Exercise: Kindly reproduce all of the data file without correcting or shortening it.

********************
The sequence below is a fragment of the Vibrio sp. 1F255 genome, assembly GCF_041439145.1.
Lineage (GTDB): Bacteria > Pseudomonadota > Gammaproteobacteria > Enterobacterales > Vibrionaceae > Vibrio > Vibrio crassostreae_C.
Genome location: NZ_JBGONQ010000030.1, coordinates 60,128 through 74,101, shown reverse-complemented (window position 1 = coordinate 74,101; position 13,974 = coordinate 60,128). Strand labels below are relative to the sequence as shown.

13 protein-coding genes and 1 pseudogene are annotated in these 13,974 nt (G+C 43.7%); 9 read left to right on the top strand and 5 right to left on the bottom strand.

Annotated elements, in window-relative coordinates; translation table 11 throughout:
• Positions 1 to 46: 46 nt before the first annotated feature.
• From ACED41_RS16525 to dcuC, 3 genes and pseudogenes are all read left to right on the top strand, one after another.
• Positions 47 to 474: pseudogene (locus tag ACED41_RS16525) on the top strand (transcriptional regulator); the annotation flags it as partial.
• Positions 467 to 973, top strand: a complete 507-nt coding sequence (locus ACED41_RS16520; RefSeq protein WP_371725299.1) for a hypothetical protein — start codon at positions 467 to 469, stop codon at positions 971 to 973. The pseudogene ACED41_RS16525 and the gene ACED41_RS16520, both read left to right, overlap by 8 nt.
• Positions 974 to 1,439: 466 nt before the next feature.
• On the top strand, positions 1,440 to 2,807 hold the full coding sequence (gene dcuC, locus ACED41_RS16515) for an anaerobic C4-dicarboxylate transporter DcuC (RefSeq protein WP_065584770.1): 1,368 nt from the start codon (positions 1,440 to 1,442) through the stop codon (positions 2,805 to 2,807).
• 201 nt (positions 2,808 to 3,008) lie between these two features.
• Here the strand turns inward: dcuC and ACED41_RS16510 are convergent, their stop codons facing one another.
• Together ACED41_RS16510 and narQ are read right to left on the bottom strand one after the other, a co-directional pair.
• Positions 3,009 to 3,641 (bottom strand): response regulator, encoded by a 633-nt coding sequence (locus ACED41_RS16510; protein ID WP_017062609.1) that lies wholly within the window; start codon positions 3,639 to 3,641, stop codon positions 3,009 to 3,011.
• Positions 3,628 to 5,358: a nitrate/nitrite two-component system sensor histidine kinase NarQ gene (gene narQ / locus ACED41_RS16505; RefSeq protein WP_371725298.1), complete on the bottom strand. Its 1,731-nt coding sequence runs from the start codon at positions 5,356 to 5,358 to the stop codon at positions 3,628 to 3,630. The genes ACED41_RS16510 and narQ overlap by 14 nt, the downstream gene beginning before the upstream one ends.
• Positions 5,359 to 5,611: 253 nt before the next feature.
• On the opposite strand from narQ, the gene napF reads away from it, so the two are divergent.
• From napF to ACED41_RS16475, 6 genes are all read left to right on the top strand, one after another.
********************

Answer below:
The sequence below is a fragment of the Vibrio sp. 1F255 genome, assembly GCF_041439145.1.
Lineage (GTDB): Bacteria > Pseudomonadota > Gammaproteobacteria > Enterobacterales > Vibrionaceae > Vibrio > Vibrio crassostreae_C.
Genome location: NZ_JBGONQ010000030.1, coordinates 60,128 through 74,101, shown reverse-complemented (window position 1 = coordinate 74,101; position 13,974 = coordinate 60,128). Strand labels below are relative to the sequence as shown.

13 protein-coding genes and 1 pseudogene are annotated in these 13,974 nt (G+C 43.7%); 9 read left to right on the top strand and 5 right to left on the bottom strand.

Annotated elements, in window-relative coordinates; translation table 11 throughout:
• Positions 1 to 46: 46 nt before the first annotated feature.
• From ACED41_RS16525 to dcuC, 3 genes and pseudogenes are all read left to right on the top strand, one after another.
• Positions 47 to 474: pseudogene (locus tag ACED41_RS16525) on the top strand (transcriptional regulator); the annotation flags it as partial.
• Positions 467 to 973, top strand: a complete 507-nt coding sequence (locus ACED41_RS16520; RefSeq protein WP_371725299.1) for a hypothetical protein — start codon at positions 467 to 469, stop codon at positions 971 to 973. The pseudogene ACED41_RS16525 and the gene ACED41_RS16520, both read left to right, overlap by 8 nt.
• Positions 974 to 1,439: 466 nt before the next feature.
• On the top strand, positions 1,440 to 2,807 hold the full coding sequence (gene dcuC, locus ACED41_RS16515) for an anaerobic C4-dicarboxylate transporter DcuC (RefSeq protein WP_065584770.1): 1,368 nt from the start codon (positions 1,440 to 1,442) through the stop codon (positions 2,805 to 2,807).
• 201 nt (positions 2,808 to 3,008) lie between these two features.
• Here the strand turns inward: dcuC and ACED41_RS16510 are convergent, their stop codons facing one another.
• Together ACED41_RS16510 and narQ are read right to left on the bottom strand one after the other, a co-directional pair.
• Positions 3,009 to 3,641 (bottom strand): response regulator, encoded by a 633-nt coding sequence (locus ACED41_RS16510; protein ID WP_017062609.1) that lies wholly within the window; start codon positions 3,639 to 3,641, stop codon positions 3,009 to 3,011.
• Positions 3,628 to 5,358: a nitrate/nitrite two-component system sensor histidine kinase NarQ gene (gene narQ / locus ACED41_RS16505; RefSeq protein WP_371725298.1), complete on the bottom strand. Its 1,731-nt coding sequence runs from the start codon at positions 5,356 to 5,358 to the stop codon at positions 3,628 to 3,630. The genes ACED41_RS16510 and narQ overlap by 14 nt, the downstream gene beginning before the upstream one ends.
• Positions 5,359 to 5,611: 253 nt before the next feature.
• On the opposite strand from narQ, the gene napF reads away from it, so the two are divergent.
• From napF to ACED41_RS16475, 6 genes are all read left to right on the top strand, one after another.